Thursday, January 26, 2012


India Gate


I was alone at the time of my visit to India Gate. Vini had been very keen on accompanying me as she is extremely attached to this monument. But she had been working the whole day while I had completed my visit to Baha’i Temple and came to Rajiv Chowk Metro at 3 pm.

I had lunch at 4 pm at McDonald’s in Central Park. I had originally planned to visit Jantar Mantar but I found that I had no energy for three more hours of sightseeing. That’s when I decided to take a rickshaw to India Gate. The Sardar who was driving the rickshaw was very nice and told me that I cannot get too close to India Gate due to tight security.

In front of India Gate
I realized yet again that whatever happens, happens for the best. The security was too tight there in preparation of Republic Day Celebrations (I visited India Gate on January 20, 2012). Rajpath was closed for minor repairs and I could not take the historical walk down that path. In fact, I could see India Gate from a distance of about 200 metres as the area was cordoned off due to security reasons. Vini was finally glad that she had not bothered to come amidst her busy schedule.

It was terrifically cold and I could feel the bite through my sweater and jacket. I hung around there for about half-an-hour as there was a chance that Vini might join me. In fact, an old security guard sounded worried when he asked me whether I was waiting for someone. He also kindly advised me that I should go home as it was so cold. I had a cup of hot tea, clicked some pictures, requested someone to take a picture of me in front of the monument and left. I took another rickshaw back to the hotel as I was too cold to bother looking for a metro station.

A bit of history on India Gate thanks to

Amar Jawan Jyoti &
the Canopy behind it
The India Gate is situated in the heart of Delhi and had been built in 1931 during the British Raj. It had been designed by Sir Edwin Lutyens. The structure is made of red and pale sandstone along with granite. The India Gate used to be called the All India War Memorial in those days and it had been built to commemorate the 90,000 plus soldiers belonging to the Indian Army who had lost their lives fighting during the World War I and the Third Anglo-Afghan War.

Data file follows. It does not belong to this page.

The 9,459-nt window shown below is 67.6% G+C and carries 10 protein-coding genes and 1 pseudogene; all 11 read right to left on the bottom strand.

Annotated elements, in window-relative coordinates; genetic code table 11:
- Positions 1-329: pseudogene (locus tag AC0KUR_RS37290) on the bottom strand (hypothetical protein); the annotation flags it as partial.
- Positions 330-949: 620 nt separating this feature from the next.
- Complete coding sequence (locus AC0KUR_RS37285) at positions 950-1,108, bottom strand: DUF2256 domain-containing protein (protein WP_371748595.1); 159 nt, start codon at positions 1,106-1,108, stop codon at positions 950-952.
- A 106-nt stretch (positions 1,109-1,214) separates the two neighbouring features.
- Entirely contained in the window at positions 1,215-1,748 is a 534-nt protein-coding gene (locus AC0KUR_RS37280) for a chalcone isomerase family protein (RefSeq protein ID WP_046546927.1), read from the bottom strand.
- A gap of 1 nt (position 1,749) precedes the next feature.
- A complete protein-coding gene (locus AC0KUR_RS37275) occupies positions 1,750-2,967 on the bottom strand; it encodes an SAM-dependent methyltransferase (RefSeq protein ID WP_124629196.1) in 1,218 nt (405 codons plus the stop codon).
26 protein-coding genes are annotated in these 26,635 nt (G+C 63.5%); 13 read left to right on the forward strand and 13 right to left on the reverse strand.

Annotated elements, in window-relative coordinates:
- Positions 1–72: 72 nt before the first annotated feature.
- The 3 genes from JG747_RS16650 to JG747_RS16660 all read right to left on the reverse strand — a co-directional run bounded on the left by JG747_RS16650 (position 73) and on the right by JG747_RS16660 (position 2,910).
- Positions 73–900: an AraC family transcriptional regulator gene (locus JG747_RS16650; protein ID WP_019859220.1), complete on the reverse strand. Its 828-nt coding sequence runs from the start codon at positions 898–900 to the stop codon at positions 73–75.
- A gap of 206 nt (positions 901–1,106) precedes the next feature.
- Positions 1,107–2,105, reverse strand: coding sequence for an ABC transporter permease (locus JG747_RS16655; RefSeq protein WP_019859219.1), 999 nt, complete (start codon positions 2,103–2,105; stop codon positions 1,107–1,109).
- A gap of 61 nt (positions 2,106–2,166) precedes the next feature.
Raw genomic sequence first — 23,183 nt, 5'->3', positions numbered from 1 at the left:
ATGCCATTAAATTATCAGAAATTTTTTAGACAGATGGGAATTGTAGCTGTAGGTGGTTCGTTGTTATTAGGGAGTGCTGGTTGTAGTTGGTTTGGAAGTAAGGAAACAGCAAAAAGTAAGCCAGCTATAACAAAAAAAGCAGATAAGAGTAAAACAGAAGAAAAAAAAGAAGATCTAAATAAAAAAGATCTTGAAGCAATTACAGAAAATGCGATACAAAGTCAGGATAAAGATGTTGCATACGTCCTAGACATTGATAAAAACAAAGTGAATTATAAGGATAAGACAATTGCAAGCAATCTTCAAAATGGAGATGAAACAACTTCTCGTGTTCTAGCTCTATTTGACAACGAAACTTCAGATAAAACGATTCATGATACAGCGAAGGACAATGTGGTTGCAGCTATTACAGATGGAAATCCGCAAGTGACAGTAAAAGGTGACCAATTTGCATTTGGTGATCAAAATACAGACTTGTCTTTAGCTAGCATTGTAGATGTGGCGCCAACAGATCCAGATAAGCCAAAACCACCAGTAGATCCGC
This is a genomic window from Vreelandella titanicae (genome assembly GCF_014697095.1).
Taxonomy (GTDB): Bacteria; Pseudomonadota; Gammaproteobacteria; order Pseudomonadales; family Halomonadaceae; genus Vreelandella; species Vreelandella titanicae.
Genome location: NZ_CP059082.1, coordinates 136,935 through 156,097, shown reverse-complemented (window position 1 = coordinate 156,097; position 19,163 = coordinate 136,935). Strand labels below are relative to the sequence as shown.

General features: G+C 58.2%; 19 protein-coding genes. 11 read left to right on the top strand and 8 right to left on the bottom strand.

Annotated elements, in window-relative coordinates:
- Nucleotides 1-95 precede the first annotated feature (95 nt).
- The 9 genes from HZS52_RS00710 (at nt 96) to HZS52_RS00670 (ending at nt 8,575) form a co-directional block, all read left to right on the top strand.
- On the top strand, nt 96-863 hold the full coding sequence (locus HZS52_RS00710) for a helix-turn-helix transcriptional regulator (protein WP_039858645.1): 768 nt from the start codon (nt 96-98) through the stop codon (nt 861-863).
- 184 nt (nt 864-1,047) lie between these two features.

After Independence, the India Gate came to be symbolized as Amar Jawan Jyoti (the flame of the immortal soldier).

Amar Jawan Jyoti

Burning in a shrine under the arch of India Gate since 1971 is the Amar Jawan Jyoti that marks the Tomb of the Unknown Soldier. The shrine itself is a black marble cenotaph surmounted by a rifle standing on its barrel and crested by a soldier's helmet. This cenotaph is placed on a pedestal with four continuously burning torches on its corners.

On every Republic Day, January 26, the Prime Minister pays homage to the country's fallen soldiers along with Heads of Armed Forces, before joining the annual parade at the Rajpath. The flags represent the 3 branches of the Indian armed forces - Army, Navy and Air Force.

Standing behind the gate is an empty canopy made out of sandstone, inspired by an 18th century Mahabalipuram pavilion.

India Gate. Doesn't it look gorgeous?


  1. The whole place is magnificent throughout the year.Countless times I have passed through this monument.Nice pictures and write up

  2. Nice pictures! shall i complement by sending some pics of India Gate taken in the nite ;) Bad that you could not go nearby!
    this time I paid special attention to the Republic Day parade in Delhi as it was after a visit to this historic path and I was keen to see it again!

    1. Thank you :)
      I would love to see your pictures that were taken at night. Please post them on your blog or fb or at least mail them to me